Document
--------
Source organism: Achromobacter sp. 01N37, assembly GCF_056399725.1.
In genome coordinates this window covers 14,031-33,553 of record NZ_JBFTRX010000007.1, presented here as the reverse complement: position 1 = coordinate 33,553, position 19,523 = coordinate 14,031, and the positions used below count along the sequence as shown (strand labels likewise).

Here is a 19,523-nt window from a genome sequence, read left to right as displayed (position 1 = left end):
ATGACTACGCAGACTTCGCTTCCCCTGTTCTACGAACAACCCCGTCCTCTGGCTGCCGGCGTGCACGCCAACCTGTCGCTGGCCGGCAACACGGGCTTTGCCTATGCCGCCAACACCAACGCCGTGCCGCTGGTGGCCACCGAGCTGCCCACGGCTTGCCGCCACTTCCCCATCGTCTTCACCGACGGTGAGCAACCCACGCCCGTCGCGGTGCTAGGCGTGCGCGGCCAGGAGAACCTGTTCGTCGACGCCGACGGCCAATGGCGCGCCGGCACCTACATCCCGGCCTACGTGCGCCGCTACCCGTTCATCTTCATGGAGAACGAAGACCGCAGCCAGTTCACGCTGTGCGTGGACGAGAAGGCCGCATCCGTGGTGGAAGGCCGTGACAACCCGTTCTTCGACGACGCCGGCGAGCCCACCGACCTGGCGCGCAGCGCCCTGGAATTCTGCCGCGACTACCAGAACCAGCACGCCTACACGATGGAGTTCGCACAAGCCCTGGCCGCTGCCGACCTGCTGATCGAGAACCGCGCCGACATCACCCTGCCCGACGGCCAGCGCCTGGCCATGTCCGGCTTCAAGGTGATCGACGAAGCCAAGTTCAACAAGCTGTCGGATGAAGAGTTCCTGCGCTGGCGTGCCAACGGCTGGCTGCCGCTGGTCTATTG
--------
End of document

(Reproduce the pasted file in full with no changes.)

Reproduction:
Source organism: Achromobacter sp. 01N37, assembly GCF_056399725.1.
In genome coordinates this window covers 14,031-33,553 of record NZ_JBFTRX010000007.1, presented here as the reverse complement: position 1 = coordinate 33,553, position 19,523 = coordinate 14,031, and the positions used below count along the sequence as shown (strand labels likewise).

Here is a 19,523-nt window from a genome sequence, read left to right as displayed (position 1 = left end):
ATGACTACGCAGACTTCGCTTCCCCTGTTCTACGAACAACCCCGTCCTCTGGCTGCCGGCGTGCACGCCAACCTGTCGCTGGCCGGCAACACGGGCTTTGCCTATGCCGCCAACACCAACGCCGTGCCGCTGGTGGCCACCGAGCTGCCCACGGCTTGCCGCCACTTCCCCATCGTCTTCACCGACGGTGAGCAACCCACGCCCGTCGCGGTGCTAGGCGTGCGCGGCCAGGAGAACCTGTTCGTCGACGCCGACGGCCAATGGCGCGCCGGCACCTACATCCCGGCCTACGTGCGCCGCTACCCGTTCATCTTCATGGAGAACGAAGACCGCAGCCAGTTCACGCTGTGCGTGGACGAGAAGGCCGCATCCGTGGTGGAAGGCCGTGACAACCCGTTCTTCGACGACGCCGGCGAGCCCACCGACCTGGCGCGCAGCGCCCTGGAATTCTGCCGCGACTACCAGAACCAGCACGCCTACACGATGGAGTTCGCACAAGCCCTGGCCGCTGCCGACCTGCTGATCGAGAACCGCGCCGACATCACCCTGCCCGACGGCCAGCGCCTGGCCATGTCCGGCTTCAAGGTGATCGACGAAGCCAAGTTCAACAAGCTGTCGGATGAAGAGTTCCTGCGCTGGCGTGCCAACGGCTGGCTGCCGCTGGTCTATTG